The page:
Readings of Chinese Culture Series: Fiction 1

Price: $19.50 $13.71 (Save $5.79)
Add to Wishlist

The series will cover a wide range of writings including but not restricted to works of different literary genres. For the first batch, we are glad to provide three books of essays and one book of short stories, all written by authors of the 20th century. They will be continued by a batch of serious academic writings on premodern Chinese classics in philosophy, literature, and historiography, written by influential scholars of our time.
Table of Contents
The Sea Dream
The Tall Woman and Her Short Husband
The Beijing People (Excerpts)
The True Heroes (Excerpts)
Under the Sky (Excerpts)
An Old Well
The Wilderness
Flying Over My Hometown of Maple and Poplar
Huang Yao
The Dry Ravine
The Stories of the Taibai Mountain (Excerpts)
New Literary Sketches (Excerpts)
Walking on the Street
On Edge
The Scissors
The President's Last Words
Father's Stories: Camel Dung
Taotao the Novice Monk
The Reincarnation
The Death of the Gatekeeper
The Horse-carriage Driver
The Public Kitchen
In the Grass
The Earrings
The Festival of the Eighteenth
The Hidden Darts
The Bitter Bamboo
A Bird Passing By
The Dreamlike Song
The Lynx
The Debt in 1956
Sample Pages Preview
'Cherish one's own beauty, respect other's beauty, and when both beauties are respected and cherished, the world will become one, ' said Fei Xiaotong, a famous Chinese sociologist at a cerebration party in honor of his eightieth birthday about thirty years ago. In a time of growing interest in intercultural communication today, these words sound especially wise and far-sighted. Translation, as one of the most important means for cultural communication, is usually done into one's mother tongue from other languages by native translators. This largely guarantees the quality of translated text, so far as the linguistic readability is concerned. However, this method implies a one-sidedness in correspondence, as only the translator's 'respect for other's beauty' is concerned, regardless, though not completely, of how the local people look upon and cherish their own beauty. It should be compensated by translations on the other way, that is, works selected, interpreted, and translated by the local people themselves into languages other than their own. This approach may go directly against the prevalent views in modern translation theories but, in my opinion, is worthy of practicing. It is perhaps an even more effective way to bring about successful communication in cultures, and the beauties ofthe world can really be shared by the world's people. It is with such understanding that the Shanghai Foreign Language Education Press is organizing a new series of books, entitled Readings of Chin.ese Culture, to introduce Chinese culture, past and present, to the world, with works selected and translated by the Chinese scholars and translators.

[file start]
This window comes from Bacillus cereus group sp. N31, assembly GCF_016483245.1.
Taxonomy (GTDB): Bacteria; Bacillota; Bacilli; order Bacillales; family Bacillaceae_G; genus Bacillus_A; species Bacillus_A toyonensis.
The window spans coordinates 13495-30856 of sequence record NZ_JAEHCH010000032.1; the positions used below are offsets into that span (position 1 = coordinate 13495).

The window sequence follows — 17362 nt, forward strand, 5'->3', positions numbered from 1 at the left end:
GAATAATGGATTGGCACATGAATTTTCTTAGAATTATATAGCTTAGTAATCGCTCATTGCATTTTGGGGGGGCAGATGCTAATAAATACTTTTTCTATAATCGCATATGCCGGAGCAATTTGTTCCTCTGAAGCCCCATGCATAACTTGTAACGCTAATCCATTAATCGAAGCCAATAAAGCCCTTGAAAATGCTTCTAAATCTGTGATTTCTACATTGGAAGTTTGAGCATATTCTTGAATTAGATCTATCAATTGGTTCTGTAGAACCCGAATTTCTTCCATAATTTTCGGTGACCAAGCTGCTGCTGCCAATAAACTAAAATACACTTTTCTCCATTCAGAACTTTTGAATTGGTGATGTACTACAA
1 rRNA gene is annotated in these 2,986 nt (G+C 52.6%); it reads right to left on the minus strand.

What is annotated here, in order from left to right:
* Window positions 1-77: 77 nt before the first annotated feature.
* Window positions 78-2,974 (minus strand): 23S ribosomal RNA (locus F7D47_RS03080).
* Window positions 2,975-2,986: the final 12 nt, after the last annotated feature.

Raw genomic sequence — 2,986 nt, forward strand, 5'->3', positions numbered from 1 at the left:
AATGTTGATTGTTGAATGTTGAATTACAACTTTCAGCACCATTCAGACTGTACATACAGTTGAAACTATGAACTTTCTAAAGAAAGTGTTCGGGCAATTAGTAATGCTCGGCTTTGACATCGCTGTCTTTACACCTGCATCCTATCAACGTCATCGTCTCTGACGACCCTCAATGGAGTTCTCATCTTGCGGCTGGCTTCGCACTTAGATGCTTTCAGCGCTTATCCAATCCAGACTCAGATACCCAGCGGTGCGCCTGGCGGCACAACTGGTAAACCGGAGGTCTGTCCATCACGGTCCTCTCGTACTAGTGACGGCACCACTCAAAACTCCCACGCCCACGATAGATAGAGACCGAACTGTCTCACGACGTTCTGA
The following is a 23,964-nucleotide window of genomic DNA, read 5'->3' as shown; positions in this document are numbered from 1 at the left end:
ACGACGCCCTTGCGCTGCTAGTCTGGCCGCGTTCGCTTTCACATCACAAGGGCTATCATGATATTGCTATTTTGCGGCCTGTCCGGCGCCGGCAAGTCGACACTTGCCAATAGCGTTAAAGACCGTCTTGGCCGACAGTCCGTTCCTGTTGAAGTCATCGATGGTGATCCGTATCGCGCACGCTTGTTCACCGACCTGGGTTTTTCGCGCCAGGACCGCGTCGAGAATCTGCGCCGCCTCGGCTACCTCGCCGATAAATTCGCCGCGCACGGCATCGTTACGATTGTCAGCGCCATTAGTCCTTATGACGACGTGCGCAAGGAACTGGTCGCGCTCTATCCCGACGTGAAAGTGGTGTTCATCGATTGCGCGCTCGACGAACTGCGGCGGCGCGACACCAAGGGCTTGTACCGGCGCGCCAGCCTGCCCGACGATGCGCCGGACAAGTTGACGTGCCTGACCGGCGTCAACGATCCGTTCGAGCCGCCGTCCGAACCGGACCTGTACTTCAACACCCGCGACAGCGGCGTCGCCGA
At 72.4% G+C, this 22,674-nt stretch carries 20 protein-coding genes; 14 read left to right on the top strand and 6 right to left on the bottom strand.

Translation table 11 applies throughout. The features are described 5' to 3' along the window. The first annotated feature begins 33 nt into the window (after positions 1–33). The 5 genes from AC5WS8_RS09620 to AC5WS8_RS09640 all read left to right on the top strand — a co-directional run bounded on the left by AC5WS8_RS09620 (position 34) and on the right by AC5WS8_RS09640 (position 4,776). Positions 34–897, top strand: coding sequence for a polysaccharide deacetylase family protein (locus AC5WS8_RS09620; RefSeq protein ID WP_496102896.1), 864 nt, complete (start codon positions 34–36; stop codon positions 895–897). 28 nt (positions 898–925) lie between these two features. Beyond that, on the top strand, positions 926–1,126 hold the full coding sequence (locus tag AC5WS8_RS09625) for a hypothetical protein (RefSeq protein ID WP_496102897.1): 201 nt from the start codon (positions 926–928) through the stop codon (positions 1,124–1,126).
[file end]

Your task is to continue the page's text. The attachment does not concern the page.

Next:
Readings of Chinese Culture Series: Fiction 1